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In order to prove that 3-coloring is decidable, is it sufficient to say:

  • Each node in the graph has 3 possible colors
  • Therefore we can enumerate over all $3^n$ possibilities and then check that no two edges connect nodes with the same color

Does that prove that 3-coloring is decidable? Or do I need to construct a Turing machine for a proper proof?

By 3-coloring I'm talking about the graph coloring problem; i.e. assign one of 3 colors to each node in an undirected graph such that no two adjacent nodes have the same color.

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    $\begingroup$ This is good enough for me. By the way, even if you want to be very formal you don't have to provide a Turing machine; a program in any Turing-complete language will suffice. (Indeed, the language need not even be Turing-complete, we just need it to define computable functions.) $\endgroup$ – Yuval Filmus Jan 1 '16 at 20:53
  • $\begingroup$ For most people it does. In an introductory course it might not. Also, for some people "formal proof" means something different, which you might have seen if you took a course on logic. $\endgroup$ – Yuval Filmus Jan 1 '16 at 21:52
  • $\begingroup$ @YuvalFilmus Thanks. What does a "formal proof" in the context of a logic course look like, would you be able to point me to an example please? $\endgroup$ – Jenny Jan 2 '16 at 3:19
  • $\begingroup$ @Jenny If you're interested, take a logic course. $\endgroup$ – Yuval Filmus Jan 2 '16 at 11:56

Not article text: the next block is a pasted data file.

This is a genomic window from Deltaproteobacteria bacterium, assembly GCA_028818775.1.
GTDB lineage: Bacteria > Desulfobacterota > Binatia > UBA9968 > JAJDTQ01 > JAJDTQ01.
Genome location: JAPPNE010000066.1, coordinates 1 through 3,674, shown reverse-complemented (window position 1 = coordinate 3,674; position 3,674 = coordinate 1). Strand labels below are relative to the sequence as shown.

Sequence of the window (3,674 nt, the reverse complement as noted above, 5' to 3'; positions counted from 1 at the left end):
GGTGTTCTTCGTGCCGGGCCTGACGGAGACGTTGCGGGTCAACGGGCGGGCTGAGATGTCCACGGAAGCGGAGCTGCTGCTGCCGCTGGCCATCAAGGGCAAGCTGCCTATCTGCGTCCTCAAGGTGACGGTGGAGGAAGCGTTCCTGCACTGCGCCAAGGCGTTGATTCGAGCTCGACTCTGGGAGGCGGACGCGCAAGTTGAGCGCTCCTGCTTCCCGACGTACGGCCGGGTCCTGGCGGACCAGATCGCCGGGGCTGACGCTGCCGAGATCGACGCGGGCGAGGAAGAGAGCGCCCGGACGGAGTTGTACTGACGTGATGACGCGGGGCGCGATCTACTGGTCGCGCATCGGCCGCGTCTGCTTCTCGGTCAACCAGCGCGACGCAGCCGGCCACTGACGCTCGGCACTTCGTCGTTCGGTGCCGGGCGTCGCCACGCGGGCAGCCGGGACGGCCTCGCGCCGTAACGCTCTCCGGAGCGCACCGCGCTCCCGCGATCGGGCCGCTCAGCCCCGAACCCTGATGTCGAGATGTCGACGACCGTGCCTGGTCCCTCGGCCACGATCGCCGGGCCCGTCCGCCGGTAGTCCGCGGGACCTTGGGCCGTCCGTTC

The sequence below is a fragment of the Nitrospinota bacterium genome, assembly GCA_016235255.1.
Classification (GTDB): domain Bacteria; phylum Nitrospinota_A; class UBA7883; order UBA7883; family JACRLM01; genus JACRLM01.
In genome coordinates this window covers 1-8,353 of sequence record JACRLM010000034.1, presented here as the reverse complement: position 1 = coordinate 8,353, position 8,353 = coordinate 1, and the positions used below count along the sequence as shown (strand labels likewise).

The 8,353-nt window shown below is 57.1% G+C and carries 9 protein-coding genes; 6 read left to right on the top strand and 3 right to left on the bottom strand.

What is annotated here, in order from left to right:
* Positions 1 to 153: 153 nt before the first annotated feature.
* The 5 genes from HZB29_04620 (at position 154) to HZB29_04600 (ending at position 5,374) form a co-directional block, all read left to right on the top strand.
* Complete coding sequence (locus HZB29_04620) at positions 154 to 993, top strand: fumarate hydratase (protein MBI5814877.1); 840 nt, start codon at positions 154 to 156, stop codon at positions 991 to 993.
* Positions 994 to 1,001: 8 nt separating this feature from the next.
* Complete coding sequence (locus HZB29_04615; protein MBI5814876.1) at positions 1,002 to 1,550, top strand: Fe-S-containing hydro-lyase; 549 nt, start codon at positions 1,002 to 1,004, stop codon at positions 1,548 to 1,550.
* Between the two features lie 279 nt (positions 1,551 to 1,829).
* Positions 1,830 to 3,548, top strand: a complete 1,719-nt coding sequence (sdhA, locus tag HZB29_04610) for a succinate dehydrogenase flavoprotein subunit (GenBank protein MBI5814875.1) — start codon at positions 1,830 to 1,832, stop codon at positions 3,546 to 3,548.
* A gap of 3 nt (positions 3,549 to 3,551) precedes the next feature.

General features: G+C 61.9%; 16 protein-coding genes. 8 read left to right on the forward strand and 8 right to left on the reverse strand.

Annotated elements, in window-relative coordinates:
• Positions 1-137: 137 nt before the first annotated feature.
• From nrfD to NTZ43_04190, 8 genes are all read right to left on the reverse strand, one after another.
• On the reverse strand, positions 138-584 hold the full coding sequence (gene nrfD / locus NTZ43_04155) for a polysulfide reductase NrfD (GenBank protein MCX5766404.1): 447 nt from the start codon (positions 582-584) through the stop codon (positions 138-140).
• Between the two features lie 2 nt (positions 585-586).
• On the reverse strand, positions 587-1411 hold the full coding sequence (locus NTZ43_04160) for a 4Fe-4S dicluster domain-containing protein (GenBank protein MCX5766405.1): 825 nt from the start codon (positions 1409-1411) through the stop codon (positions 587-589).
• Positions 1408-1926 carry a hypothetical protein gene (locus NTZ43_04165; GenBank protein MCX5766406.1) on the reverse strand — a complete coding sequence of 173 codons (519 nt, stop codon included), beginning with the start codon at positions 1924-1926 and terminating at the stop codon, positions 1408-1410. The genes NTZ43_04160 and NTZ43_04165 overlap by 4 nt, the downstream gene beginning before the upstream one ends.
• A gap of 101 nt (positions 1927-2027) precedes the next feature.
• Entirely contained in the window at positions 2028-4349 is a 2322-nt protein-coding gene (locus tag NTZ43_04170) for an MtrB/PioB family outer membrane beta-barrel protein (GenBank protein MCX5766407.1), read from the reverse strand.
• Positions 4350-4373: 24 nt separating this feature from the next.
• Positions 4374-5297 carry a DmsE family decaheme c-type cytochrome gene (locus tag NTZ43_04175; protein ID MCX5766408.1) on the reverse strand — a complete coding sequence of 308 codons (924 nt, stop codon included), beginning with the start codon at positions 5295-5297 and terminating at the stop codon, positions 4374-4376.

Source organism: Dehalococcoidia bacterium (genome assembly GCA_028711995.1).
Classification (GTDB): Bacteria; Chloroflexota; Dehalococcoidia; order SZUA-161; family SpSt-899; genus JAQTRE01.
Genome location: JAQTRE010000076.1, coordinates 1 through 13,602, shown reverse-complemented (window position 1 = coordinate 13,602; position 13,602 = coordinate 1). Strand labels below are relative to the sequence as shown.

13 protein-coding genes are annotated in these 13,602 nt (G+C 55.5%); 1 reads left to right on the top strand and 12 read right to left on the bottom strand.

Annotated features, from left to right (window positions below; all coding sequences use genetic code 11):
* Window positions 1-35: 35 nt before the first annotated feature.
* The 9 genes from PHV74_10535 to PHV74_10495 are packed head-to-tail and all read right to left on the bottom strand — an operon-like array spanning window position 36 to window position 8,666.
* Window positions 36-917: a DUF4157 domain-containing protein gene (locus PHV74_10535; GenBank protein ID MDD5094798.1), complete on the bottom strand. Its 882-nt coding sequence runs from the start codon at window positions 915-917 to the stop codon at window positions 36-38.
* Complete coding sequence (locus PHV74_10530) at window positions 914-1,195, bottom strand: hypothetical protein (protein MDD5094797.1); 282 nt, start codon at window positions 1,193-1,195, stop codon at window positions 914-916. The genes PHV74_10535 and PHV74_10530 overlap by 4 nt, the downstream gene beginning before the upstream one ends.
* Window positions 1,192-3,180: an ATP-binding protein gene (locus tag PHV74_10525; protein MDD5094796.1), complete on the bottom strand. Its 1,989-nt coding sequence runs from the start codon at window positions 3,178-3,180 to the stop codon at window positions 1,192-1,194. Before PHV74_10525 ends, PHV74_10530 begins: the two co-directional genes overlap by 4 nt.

• $\begingroup$ @YuvalFilmus I don't have access to a logic course, is there a book or an online source you can recommend? $\endgroup$ – Jenny Jan 2 '16 at 13:01
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It depends entirely on what level of formality you're aiming for. The informal description of an algorithm in your question is quite enough to convince me that 3-colourability is decidable. If you wanted to be a bit more formal, you could give pseudocode. If you wanted to be more formal still, you could describe a Turing machine in English. If you wanted to be even more formal, you could write down the full description of the Turing machine and prove that it really does decide 3-colourability.

Having said that, of the options I've listed, it's way more likely that there'd be an error in the description of the Turing machine or in its correctness proof! So it's not clear which proof would be the most believable.

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All the non deterministical problems for TM are decidable, so from your description you demonstrated you needed $ 3^{n}$ turing machines to validate a solution. So your explanation is enough.

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    $\begingroup$ Hi, welcome to CS. Unfortunately, your post doesn't seem to answer the question meaningfully. $\endgroup$ – vonbrand Jan 2 '16 at 2:50

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